Hence, coupled with the other screening techniques of the anti-hijacking system, profile selection can act as a neutral and objective informant, see Lopez, supra, 328 F. Supp. at 1090-1092, warning the deputy marshal of the presence of a potentially armed and dangerous air pirate, with all the attendant risk of serious physical harm to the officer himself as well as to members of the public nearby.
The evidence educed at the hearing shows unquestionably that the defendant did meet the profile and that he was in fact designated a selectee. Unlike Lopez, id. at 1101-1102, however, the airline employees have scrupulously applied the profile without any additions or subtractions. The profile they applied was the profile in the exact form authorized by the FAA. Since there were no abuses in application of the profile, on this point, no valid constitutional objection can be raised by the defendant.
The magnetometer is an electronic weapons detector installed on the "jetway," i.e., boarding ramp near the boarding agent's station. When a passenger having metal on his person equal to or greater than the amount of metal in an average.25 caliber gun passes through the magnetometer's magnetic field, a warning light flashes and a reading is visible on a meter. A scientific foundation for the magnetometer's design and construction was established by expert testimony at the hearing conducted by Judge Weinstein in Lopez. Id. at 1085-1086. Judge Weinstein found further that magnetometer operation required no understanding of its underlying scientific theory and that calibration was a simple process, verifiable by visual observation. Id. at 1086. In order to save time and effort, at the suggestion of the Government, this court took judicial notice of the magnetometer's capabilities.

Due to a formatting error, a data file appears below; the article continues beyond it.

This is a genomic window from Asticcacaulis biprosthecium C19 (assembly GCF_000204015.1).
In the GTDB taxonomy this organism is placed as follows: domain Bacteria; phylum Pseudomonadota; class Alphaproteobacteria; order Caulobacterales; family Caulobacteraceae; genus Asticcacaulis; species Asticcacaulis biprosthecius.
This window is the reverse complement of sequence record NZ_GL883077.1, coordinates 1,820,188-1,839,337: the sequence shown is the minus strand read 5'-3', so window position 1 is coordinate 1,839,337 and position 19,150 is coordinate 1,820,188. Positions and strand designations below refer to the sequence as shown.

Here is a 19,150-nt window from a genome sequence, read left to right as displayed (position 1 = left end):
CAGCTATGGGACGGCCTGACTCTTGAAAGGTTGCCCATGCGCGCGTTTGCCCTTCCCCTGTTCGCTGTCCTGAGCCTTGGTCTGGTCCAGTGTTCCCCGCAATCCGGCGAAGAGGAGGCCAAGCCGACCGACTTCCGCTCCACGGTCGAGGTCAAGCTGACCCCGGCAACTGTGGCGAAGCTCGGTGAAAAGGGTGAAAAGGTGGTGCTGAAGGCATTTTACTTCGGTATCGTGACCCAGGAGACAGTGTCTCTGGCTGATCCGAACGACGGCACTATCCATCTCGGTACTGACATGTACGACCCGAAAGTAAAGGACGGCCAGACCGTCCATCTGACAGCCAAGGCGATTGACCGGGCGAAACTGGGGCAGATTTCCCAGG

The testimony at the hearing before this court established that a magnetometer had been installed on the jetway leading to the flight the defendant had intended to take to Georgia. The testimony also revealed that the defendant was a selectee and that he did trigger the magnetometer. Since the defendant had failed to clear these initial screening procedures, he was stopped by the boarding agent and requested to furnish identification. When he could not do so, a Deputy United States Marshal was summoned.
An Eastern Airlines employee charged with the responsibility of maintaining the magnetometer equipment testified at the hearing that, in the normal course, magnetometers were calibrated once or twice a week. Describing the method of calibration, the employee testified that an officer armed with a.38 caliber revolver would pass through the magnetic field to determine if the device was sufficiently sensitive. Then, if the officer did trigger the device, using the manufacturer's suggested guide to calibration as a reference, the sensitivity of the device was decreased. The employee was unable to recollect, however, when the magnetometer triggered by the defendant had been last calibrated before the defendant attempted to board the flight on November 28, 1970. On this point, though, Deputy Marshal John Walsh, the arresting officer, testified that he activated the same magnetometer triggered by the defendant when he passed through the magnetic field with his.38 caliber service revolver while responding to the airline's request that he go to the jetway leading to the Georgia flight.